Death Parade is an anime about people who have died and are sent to the sinister Quindecim bar. There, they must play a game ranging from darts to billiards where, in the course of playing, they will be judged by the barkeep, a solemn man named Decim so that their eventual fates are revealed. Although the anime ended less than a month ago, if there’s anything that separates Death Parade from all the other shows, it’s that music is excellent.
Recently, we got a chance to review some of the music. We listened to Death Parade‘s opening theme, “Flyers” by a band called Bradio and we came out of it very impressed. The music has a rock quality to it that’s exciting and the dance rhythm they throw around is absolutely thrilling. When you tie that in with the dancing in the visuals that play during the opening, it makes for a fun atmosphere that’s certainly different from the kind of atmosphere you’d expect out of Death Parade.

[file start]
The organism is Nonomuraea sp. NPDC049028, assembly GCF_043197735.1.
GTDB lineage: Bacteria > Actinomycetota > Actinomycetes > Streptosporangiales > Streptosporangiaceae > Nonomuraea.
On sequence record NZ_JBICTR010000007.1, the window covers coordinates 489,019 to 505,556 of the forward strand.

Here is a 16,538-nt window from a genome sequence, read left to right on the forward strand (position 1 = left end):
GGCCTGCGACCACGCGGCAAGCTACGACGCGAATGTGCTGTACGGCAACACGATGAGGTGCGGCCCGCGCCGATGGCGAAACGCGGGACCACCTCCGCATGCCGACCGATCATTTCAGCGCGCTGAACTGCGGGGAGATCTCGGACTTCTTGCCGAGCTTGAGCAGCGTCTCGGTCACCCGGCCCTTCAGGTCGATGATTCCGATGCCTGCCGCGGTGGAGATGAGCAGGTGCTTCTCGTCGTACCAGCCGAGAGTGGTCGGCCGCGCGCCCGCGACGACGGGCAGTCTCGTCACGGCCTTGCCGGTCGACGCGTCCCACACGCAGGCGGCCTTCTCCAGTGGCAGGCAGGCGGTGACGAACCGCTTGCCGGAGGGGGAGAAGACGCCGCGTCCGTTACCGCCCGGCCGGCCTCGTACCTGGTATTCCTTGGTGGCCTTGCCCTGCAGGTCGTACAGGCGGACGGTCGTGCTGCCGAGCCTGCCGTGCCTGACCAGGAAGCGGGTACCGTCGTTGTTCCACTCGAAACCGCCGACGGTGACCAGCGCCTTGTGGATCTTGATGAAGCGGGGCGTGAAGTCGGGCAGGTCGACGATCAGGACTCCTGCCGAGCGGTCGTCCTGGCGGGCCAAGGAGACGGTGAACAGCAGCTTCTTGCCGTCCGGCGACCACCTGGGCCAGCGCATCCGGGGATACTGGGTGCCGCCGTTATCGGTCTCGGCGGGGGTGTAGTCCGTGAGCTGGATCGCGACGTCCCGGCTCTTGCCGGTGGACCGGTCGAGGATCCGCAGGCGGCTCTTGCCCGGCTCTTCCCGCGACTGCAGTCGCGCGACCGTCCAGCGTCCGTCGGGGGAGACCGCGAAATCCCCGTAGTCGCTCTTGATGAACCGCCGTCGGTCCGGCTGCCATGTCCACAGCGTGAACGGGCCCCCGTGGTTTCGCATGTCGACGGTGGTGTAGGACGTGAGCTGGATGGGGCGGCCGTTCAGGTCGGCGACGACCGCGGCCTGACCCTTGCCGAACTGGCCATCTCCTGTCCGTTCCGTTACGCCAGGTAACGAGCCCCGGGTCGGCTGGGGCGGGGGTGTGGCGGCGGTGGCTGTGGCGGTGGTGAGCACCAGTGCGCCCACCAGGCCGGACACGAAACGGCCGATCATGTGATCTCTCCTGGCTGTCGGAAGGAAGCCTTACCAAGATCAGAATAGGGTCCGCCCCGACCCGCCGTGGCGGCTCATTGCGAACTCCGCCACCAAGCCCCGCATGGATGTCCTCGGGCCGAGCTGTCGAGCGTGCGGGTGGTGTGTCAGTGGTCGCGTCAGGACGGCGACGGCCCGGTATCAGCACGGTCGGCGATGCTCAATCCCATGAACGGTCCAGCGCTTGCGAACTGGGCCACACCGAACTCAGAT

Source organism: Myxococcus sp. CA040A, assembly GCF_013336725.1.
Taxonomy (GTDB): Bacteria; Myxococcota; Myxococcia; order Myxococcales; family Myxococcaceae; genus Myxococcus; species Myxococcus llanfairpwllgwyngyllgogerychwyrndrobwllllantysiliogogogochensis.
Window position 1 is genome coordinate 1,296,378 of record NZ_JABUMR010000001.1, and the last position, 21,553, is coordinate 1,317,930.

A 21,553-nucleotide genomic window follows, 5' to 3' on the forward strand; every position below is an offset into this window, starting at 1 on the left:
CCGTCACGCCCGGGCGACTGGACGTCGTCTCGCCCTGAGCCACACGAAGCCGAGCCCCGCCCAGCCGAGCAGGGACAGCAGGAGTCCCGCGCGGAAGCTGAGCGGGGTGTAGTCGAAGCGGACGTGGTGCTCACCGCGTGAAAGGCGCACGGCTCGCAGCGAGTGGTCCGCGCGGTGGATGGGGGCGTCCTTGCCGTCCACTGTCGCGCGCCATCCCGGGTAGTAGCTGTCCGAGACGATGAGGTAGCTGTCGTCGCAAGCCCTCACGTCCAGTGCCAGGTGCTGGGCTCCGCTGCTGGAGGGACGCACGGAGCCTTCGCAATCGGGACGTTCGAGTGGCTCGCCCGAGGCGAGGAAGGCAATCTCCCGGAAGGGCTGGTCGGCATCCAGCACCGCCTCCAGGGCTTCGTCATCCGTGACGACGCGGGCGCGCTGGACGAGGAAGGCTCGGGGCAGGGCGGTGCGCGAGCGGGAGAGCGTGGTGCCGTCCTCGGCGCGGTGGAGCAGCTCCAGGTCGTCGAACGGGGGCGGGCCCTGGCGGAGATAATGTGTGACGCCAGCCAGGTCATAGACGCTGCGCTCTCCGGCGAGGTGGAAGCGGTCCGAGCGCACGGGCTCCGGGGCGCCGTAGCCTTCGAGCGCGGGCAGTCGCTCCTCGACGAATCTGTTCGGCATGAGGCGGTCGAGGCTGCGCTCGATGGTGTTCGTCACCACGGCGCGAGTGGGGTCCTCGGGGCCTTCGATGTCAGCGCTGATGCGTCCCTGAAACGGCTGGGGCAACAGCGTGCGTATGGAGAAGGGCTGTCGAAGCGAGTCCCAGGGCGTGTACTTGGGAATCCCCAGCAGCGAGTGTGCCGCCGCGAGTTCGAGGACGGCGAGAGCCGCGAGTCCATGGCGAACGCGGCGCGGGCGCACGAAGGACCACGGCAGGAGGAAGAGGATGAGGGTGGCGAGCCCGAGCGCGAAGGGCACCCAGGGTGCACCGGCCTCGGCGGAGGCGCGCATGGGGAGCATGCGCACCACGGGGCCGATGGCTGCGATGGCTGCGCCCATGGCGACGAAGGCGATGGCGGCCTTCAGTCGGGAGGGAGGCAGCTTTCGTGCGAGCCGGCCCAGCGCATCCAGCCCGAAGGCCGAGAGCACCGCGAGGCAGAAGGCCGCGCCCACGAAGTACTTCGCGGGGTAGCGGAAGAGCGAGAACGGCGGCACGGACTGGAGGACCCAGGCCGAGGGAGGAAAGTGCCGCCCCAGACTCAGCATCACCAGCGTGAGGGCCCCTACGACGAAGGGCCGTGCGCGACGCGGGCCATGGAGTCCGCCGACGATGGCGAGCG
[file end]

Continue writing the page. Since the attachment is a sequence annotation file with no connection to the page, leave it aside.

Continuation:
Rather, when you check out the Death Parade soundtrack, that’s when the music becomes much more appropriate. Here, the music can be a lot more somber, especially with that delicious piano track at the very end titled “Moonlit Night”. The other tracks range from quieter, more introspective piano music to wild chaotic affairs that really hit the jazzy vibes really nicely. Composer Yuki Hayashi demonstrates a great amount of range in his music and you come out of the soundtrack experience feeling pretty gratified with what he comes up with.
In the end, Death Parade’s music is an overall positive experience, one that takes in a diverse range of themes and melodies to return a wonderful listen. While the opening theme might be the star of the show, it’s the soundtrack, with its weighted emotions, that leaves you with the memories that the show carries around all the way to the end.